Prions, the agents that cause bovine spongiform encephalopathy (BSE or mad cow disease) and Creutzfeldt-Jakob disease, can spread through the air and induce infection, according to new research led by the University of Zurich; a discovery that may come as a great surprise to many, because until now it was thought airborne prions were harmless.
Because of their findings, the researchers recommend that science labs, slaughterhouses and animal feed plants change their safety procedures to include precautionary measures against the possible airborne transmission of prions.
You can read how researchers at the University of Zurich and the University Hospital Zurich in Switzerland, plus the University of Tübingen in Germany, made their discovery in the 13 January issue of PLoS Pathogens.
We already know that prions can be passed on through contaminated surgical instruments, and more rarely, through blood transfusions, but until this study, it was thought prions were not capable of being airborne like viruses, for instance flu and chickenpox, which are transmitted this way.
For their study, senior investigator Dr Adriano Aguzzi, a professor at the Institute of Neuropathology at the University of Zurich, and colleagues, put mice in special inhalation chambers and exposed them to aerosols containing prions.
They were very surprised to find that inhaling the prion-tainted aerosols induced disease (in this case scrapie) with frightening efficiency: just one minute of exposure infected 100 per cent of the mice, said Aguzzi in a press statement.
Also, the longer the mice were exposed to the prion-contaminated aerosols, the shorter the disease incubation period and the more quickly the symptoms of a prion disease appeared.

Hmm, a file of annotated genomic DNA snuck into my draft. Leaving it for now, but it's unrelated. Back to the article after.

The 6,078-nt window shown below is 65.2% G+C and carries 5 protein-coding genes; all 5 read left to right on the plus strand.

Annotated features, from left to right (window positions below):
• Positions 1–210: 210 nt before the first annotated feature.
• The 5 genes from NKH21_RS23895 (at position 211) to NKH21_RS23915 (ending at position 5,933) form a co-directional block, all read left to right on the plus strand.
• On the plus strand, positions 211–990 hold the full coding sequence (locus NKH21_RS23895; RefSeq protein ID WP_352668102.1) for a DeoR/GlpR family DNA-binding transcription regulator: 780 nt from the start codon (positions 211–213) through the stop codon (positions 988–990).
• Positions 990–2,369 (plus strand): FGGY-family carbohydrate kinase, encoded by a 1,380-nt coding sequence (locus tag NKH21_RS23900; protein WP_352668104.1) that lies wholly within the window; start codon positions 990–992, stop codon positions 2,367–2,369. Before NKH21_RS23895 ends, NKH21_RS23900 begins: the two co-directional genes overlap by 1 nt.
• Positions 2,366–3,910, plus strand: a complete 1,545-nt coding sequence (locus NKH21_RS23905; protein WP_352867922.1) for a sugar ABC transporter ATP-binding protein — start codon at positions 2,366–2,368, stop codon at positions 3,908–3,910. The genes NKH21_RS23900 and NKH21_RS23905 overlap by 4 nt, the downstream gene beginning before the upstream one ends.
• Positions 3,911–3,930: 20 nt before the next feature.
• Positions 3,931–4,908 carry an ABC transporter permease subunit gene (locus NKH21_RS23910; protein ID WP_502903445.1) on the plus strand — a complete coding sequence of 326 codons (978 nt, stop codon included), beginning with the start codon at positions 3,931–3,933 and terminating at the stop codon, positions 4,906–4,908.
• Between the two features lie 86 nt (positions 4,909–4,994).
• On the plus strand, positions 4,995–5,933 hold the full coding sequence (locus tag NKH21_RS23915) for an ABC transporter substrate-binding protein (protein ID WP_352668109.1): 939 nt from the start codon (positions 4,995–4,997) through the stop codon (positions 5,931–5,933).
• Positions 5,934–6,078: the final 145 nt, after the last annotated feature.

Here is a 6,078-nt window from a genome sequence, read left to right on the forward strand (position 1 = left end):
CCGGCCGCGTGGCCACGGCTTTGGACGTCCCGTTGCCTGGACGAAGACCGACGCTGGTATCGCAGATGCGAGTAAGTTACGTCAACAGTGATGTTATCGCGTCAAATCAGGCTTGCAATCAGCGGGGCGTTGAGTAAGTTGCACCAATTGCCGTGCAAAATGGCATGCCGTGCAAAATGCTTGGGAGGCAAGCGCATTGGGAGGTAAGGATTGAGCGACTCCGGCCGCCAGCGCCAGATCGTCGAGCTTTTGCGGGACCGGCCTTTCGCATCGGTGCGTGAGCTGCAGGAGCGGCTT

They also found the same occurred in mice lacking various immune cells (such as B- and T-cells) and immune functions, leading them to conclude that “a functionally intact immune system is not strictly needed for aerogenic prion infection”.
Aguzzi told the press these findings come as a great surprise and contradict the widely held view that prions are not airborne.
The prion disease BSE that caused the mad cow disease epidemic has led to the death of hundreds of thousands of cows in the past decades.
A prion is a protein that is not folded in the way required for normal functioning, and when it comes into contact with other proteins it acts as a template and causes them to misfold as well, eventually causing a chain reaction that destroys cells.
When humans ingest food made from cows infected with BSE, the prions they ingest can cause variant Creutzfeldt-Jakob disease (vCJD), a rare and fatal neurodegenerative condition where the prion chain reaction causes brain cells to die and the affected brain tissue takes on a characteristic spongy form. So far 300 people have died from catching vCJD this way.
Places like science labs, slaughterhouses and animal feed plants tend to have stringent regulations to prevent prion transmission, but these generally do not include procedures for preventing airborne transmission because it was assumed prions don’t travel that way.
Aguzzi and colleagues suggest this should now be changed in order to minimize infection in humans and animals. They stressed however that these findings came from producing aerosols containing prions under lab conditions and there is no suggestion that people with Creutzfeldt-Jakob disease exhale prions.
“Aerosols Transmit Prions to Immunocompetent and Immunodeficient Mice.”
Johannes Haybaeck, Mathias Heikenwalder, Britta Klevenz, Petra Schwarz, Ilan Margalith, Claire Bridel, Kirsten Mertz, Elizabeta Zirdum, Benjamin Petsch, Thomas J Fuchs, Lothar Stitz, Adriano Aguzzi.
PLoS Pathogens, 7(1): e1001257, published online 13 Jan 2011
Additional source: University of Zurich (press release, 13 Jan 2011).
Written by: Catharine Paddock, PhD